What evidence is there in the extract above of the three explanations for Chartism’s support that you have learned about in Block 2, Unit 2. Making sense of history, and which if any, is stressed most strongly by the speaker?
In no more than 200 words, write a plan for the essay
Introduction 1) Explain the background and context of the extract. 2) Discuss the evidence for the Chartism’s support in terms of economic pressure, national political movement and inclusive cultural community. 3) The essay will explore how the three factors were important in the speech for gaining support for Chartism and which proved to be the more dominant factor.
Economic Pressure 1) At the time of Chartism,
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National Political Movement is referred to regularly in the speech. The first paragraph suggests people needed to ‘demand their rights’. The speaker goes on to mention high taxes and the poorer being ruled over by higher classes, ‘misrule and oppression’ ‘death-struggle between the rich oppressors and the poor oppressed’. This creates images of a parliament existing only of rich, powerful men. Chartism tried to demand political reform through petitions putting forward the six points of the Charter. These were presented on separate occasions to Parliament, each petition growing in size. The speaker demands ‘political equality’ and vigorously uses the political factor for gaining support. The larger part of the extract mostly exercises political issues and how parliamentary reform could bridge the gap between the classes. Creating a fairer and more prosperous society for all to share in. (Stedman Jones 1983 P51) a secondary source strengthens the idea that Chartism used political language and political change to influence its followers. Politics appears to be the one major link which unites everyone.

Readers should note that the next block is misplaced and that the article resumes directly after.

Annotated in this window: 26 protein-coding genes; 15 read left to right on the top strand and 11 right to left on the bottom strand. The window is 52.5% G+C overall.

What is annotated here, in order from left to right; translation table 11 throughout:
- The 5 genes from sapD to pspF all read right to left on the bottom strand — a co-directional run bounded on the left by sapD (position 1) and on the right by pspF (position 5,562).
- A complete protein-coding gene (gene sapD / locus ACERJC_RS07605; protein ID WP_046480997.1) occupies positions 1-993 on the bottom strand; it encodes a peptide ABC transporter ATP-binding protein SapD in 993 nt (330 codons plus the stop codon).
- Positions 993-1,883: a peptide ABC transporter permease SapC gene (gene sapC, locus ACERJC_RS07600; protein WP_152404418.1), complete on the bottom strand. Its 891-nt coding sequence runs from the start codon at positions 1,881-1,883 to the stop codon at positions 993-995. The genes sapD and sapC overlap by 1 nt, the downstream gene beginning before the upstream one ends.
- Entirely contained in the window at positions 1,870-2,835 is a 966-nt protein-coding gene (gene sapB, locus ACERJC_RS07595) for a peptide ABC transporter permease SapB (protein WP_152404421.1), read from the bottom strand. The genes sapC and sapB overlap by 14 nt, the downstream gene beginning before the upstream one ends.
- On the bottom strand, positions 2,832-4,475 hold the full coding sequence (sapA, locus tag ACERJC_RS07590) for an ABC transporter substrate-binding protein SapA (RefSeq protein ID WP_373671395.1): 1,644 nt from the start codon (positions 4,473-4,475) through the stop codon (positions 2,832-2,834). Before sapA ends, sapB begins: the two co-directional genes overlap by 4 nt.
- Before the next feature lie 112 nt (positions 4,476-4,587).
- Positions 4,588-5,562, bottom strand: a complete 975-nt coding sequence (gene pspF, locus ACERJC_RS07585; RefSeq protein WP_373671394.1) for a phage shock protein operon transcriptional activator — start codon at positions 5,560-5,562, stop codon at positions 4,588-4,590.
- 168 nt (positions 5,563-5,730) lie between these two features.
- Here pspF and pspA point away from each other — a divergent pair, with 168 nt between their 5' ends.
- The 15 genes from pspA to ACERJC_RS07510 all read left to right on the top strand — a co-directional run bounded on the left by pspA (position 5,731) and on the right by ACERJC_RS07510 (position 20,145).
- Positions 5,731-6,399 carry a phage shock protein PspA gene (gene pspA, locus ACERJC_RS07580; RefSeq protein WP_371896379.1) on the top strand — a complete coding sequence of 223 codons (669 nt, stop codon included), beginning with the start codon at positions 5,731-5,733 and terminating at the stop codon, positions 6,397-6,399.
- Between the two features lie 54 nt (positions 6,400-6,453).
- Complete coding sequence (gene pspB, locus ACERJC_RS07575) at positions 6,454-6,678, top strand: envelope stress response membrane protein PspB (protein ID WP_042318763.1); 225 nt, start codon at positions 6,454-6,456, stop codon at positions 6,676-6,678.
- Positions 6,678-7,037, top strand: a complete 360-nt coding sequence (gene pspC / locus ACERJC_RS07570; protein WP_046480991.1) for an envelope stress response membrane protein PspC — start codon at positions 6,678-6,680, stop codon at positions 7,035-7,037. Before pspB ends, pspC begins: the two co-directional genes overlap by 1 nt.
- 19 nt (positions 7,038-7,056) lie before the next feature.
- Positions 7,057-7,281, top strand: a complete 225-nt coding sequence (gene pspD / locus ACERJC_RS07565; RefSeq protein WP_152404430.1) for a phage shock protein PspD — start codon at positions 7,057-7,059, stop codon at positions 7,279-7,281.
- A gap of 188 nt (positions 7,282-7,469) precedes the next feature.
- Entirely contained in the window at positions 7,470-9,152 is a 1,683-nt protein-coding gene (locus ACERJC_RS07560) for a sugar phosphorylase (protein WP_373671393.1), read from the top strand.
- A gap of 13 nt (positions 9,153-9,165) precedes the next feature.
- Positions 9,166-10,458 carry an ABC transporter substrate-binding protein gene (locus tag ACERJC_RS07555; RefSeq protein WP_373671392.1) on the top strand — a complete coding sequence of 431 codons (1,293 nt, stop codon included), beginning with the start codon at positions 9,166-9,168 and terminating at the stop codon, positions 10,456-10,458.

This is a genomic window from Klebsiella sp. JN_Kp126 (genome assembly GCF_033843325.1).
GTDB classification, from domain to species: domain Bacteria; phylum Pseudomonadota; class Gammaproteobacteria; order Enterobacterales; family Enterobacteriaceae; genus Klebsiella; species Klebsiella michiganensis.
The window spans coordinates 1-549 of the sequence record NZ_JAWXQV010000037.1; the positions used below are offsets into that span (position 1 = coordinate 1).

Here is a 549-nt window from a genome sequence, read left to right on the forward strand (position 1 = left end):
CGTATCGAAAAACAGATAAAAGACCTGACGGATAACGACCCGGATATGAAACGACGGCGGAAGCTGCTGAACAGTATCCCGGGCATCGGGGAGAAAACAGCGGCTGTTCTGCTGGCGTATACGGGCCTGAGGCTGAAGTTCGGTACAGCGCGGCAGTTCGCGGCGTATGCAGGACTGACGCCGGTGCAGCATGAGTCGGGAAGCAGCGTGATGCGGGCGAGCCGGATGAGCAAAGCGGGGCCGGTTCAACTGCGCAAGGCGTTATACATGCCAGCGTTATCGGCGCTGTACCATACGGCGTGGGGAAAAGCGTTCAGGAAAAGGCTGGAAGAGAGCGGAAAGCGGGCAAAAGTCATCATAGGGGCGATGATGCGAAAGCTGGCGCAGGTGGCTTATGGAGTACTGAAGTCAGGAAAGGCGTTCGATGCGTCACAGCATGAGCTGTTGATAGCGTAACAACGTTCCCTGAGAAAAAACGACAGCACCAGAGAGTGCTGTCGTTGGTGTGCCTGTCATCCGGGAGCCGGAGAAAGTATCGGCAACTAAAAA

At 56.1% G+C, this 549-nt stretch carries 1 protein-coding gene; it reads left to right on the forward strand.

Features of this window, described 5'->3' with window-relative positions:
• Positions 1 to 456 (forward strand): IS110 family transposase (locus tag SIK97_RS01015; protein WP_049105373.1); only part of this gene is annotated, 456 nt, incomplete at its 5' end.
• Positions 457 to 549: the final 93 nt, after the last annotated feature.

Cultural Community is evident in the opening of the speech, as the speaker addresses the crowds. ‘Mr Chairman and Fellow Working Men, brethren of the human race’. Immediately unites the crowd. ‘I am glad to meet the brave men and fair women’, demonstrates how the speech is directed to both sexes, and is